Puffins back to breed on Ailsa Craig after rats are eradicated
PUFFINS are once again rearing chicks on a landmark Scottish island, 15 years after a successful rat eradication programme.
Ailsa Craig, 16km off south-west Scotland, once offered a safe haven to hundreds of thousands of birds.
Nineteenth-century observers reported the sky around the island being "black with puffins" in summer, too numerous to count. But after rats infested the island, the puffins vanished and did not breed there for more than 80 years.
Dr Bernie Zonfrillo, who was involved in the rat removal, told The Scotsman: "We know for sure now that puffins have re-colonised the island, and at last I have held a puffin chick bred on Ailsa Craig in my hand."
At the end of the 19th century, rats swam ashore on then rat-free Ailsa Craig following a shipwreck close by.
The eggs and young of the defenceless seabirds provided the invaders with abundant food. The rats rapidly multiplied, and the seabirds rapidly declined. By the 1930s, the vast colony of puffins had disappeared completely.
A few abortive attempts at rat eradication in the early 20th century were to no avail. But in the early 1990s, a new project was organised by Glasgow University, support by Scottish Natural Heritage, RSPB and the Scottish Ornithologists Club, plus the Marquis of Ailsa and pest control firm Rentokill.
In autumn 1991, Royal Navy Search and Rescue Helicopters airlifted tons of humane rat poison on to the summit of the island. Areas where rats remained were identified using special sticks dipped in fat that the rats chewed, their teeth marks leaving tell-tale evidence. Back-up baiting was undertaken and, within three years, the rats were gone.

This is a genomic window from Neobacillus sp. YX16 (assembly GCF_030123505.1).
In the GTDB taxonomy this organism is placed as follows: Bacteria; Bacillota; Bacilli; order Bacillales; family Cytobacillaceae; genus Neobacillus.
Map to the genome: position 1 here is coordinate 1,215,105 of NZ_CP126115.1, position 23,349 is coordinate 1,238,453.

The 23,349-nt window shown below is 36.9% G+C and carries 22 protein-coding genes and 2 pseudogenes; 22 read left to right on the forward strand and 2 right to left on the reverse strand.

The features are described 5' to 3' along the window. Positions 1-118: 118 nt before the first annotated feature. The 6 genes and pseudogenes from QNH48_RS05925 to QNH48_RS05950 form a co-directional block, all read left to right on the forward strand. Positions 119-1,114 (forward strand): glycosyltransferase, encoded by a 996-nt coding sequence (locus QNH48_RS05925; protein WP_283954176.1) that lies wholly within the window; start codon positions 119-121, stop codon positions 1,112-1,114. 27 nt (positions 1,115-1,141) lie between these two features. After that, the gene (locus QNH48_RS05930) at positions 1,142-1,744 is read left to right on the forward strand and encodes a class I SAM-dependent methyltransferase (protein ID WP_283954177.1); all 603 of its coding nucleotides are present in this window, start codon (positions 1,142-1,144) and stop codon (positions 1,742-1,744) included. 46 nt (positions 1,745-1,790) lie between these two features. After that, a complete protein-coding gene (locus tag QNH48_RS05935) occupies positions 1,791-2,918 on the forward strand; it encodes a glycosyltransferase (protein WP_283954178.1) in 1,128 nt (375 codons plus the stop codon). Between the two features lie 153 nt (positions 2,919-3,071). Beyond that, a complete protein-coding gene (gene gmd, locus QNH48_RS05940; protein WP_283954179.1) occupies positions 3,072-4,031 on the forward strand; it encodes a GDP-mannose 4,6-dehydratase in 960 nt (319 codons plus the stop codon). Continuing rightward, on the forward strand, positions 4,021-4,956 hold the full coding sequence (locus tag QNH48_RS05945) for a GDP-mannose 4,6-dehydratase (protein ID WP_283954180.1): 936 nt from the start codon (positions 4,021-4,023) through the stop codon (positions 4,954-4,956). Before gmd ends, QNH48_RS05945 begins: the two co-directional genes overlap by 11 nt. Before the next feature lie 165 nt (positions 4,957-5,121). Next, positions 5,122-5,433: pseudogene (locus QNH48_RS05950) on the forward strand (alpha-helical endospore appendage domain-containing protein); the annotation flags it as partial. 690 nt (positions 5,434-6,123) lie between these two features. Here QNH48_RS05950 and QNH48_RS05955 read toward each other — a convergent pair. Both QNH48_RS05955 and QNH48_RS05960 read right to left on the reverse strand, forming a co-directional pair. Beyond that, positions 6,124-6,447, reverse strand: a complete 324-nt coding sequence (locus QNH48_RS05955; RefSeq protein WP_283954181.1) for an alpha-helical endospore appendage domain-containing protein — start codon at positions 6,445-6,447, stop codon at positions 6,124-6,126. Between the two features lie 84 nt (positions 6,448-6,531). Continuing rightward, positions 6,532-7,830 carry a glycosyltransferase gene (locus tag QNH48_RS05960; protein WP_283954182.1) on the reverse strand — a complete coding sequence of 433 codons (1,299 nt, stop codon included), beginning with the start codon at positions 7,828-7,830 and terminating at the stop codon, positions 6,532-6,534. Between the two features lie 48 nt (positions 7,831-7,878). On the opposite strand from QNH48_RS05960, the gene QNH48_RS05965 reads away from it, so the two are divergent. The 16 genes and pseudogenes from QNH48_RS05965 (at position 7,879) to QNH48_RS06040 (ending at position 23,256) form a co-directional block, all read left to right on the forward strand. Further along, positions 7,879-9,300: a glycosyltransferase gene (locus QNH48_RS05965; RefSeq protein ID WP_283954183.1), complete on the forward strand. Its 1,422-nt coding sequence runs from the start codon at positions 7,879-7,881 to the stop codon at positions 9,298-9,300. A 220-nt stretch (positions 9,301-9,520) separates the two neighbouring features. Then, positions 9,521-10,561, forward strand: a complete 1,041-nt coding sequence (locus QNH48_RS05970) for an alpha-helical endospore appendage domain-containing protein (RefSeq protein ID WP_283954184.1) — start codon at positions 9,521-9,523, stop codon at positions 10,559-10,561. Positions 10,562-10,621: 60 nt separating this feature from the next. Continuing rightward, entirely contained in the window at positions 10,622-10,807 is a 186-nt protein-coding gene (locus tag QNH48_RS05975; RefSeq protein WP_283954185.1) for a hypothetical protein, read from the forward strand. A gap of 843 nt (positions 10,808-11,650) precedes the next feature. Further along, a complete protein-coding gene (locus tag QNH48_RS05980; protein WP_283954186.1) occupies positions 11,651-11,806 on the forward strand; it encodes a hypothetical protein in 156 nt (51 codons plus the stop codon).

Young puffins began to hang around the island in the late 1990s. As numbers increased, they became bolder, being first seen exploring the ancestral puffin nesting areas on steep grassy slopes in 2002.
Puffins nest in deep burrows, making it difficult to know if they have bred or not. "Even though we saw puffins standing near burrow entrances, we couldn't be sure they had produced chicks," said Dr Zonfrillo.
Now The Scotsman can reveal that once again there is a puffin colony on Ailsa Craig. Over 200 puffins have been recorded ashore this season, and between 50 and 100 pairs are breeding.
Puffins can live up to 30 years in the wild, and produce a chick each year if conditions are good. Once adults, they return to their colony of birth to breed.
Ailsa Craig is a steep-sided volcanic plug, its granite much prized throughout the world for curling stones. It is also known as 'Paddy's Milestone' because of its landmark position in the sea-crossing from southern Scotland to Northern Ireland.
Anne McCall, RSPB Scotland regional director, said: "It is a real thrill, for everyone who loves Scottish wildlife, to have puffins back breeding on Ailsa where they belong."
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